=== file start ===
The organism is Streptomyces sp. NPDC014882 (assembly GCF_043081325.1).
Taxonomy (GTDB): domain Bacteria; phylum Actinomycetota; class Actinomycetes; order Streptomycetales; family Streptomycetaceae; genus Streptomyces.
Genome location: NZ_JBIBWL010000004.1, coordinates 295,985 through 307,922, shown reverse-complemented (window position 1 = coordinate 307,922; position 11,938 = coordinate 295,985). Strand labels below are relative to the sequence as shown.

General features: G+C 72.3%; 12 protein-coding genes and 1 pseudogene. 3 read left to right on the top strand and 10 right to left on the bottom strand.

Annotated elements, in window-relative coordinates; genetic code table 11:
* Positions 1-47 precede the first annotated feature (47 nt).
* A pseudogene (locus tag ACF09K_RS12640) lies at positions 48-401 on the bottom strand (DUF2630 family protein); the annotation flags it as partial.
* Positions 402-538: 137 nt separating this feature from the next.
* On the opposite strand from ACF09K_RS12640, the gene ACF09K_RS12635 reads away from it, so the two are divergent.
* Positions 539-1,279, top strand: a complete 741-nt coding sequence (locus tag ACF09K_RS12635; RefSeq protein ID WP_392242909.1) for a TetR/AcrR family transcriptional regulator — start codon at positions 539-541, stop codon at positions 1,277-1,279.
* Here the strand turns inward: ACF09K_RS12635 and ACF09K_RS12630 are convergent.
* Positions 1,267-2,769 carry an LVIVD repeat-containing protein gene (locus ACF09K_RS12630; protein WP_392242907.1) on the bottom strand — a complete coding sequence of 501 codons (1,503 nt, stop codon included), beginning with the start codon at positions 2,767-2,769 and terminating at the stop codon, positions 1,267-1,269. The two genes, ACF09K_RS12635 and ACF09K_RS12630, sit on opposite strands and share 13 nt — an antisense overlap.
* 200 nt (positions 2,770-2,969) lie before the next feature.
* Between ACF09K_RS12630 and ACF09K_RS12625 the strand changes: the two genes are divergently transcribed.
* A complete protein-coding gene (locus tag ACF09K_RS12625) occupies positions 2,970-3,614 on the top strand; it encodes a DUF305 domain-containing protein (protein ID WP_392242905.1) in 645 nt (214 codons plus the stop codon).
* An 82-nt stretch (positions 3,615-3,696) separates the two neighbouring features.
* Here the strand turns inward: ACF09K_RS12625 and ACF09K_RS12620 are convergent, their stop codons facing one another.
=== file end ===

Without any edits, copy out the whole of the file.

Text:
The organism is Streptomyces sp. NPDC014882 (assembly GCF_043081325.1).
Taxonomy (GTDB): domain Bacteria; phylum Actinomycetota; class Actinomycetes; order Streptomycetales; family Streptomycetaceae; genus Streptomyces.
Genome location: NZ_JBIBWL010000004.1, coordinates 295,985 through 307,922, shown reverse-complemented (window position 1 = coordinate 307,922; position 11,938 = coordinate 295,985). Strand labels below are relative to the sequence as shown.

General features: G+C 72.3%; 12 protein-coding genes and 1 pseudogene. 3 read left to right on the top strand and 10 right to left on the bottom strand.

Annotated elements, in window-relative coordinates; genetic code table 11:
* Positions 1-47 precede the first annotated feature (47 nt).
* A pseudogene (locus tag ACF09K_RS12640) lies at positions 48-401 on the bottom strand (DUF2630 family protein); the annotation flags it as partial.
* Positions 402-538: 137 nt separating this feature from the next.
* On the opposite strand from ACF09K_RS12640, the gene ACF09K_RS12635 reads away from it, so the two are divergent.
* Positions 539-1,279, top strand: a complete 741-nt coding sequence (locus tag ACF09K_RS12635; RefSeq protein ID WP_392242909.1) for a TetR/AcrR family transcriptional regulator — start codon at positions 539-541, stop codon at positions 1,277-1,279.
* Here the strand turns inward: ACF09K_RS12635 and ACF09K_RS12630 are convergent.
* Positions 1,267-2,769 carry an LVIVD repeat-containing protein gene (locus ACF09K_RS12630; protein WP_392242907.1) on the bottom strand — a complete coding sequence of 501 codons (1,503 nt, stop codon included), beginning with the start codon at positions 2,767-2,769 and terminating at the stop codon, positions 1,267-1,269. The two genes, ACF09K_RS12635 and ACF09K_RS12630, sit on opposite strands and share 13 nt — an antisense overlap.
* 200 nt (positions 2,770-2,969) lie before the next feature.
* Between ACF09K_RS12630 and ACF09K_RS12625 the strand changes: the two genes are divergently transcribed.
* A complete protein-coding gene (locus tag ACF09K_RS12625) occupies positions 2,970-3,614 on the top strand; it encodes a DUF305 domain-containing protein (protein ID WP_392242905.1) in 645 nt (214 codons plus the stop codon).
* An 82-nt stretch (positions 3,615-3,696) separates the two neighbouring features.
* Here the strand turns inward: ACF09K_RS12625 and ACF09K_RS12620 are convergent, their stop codons facing one another.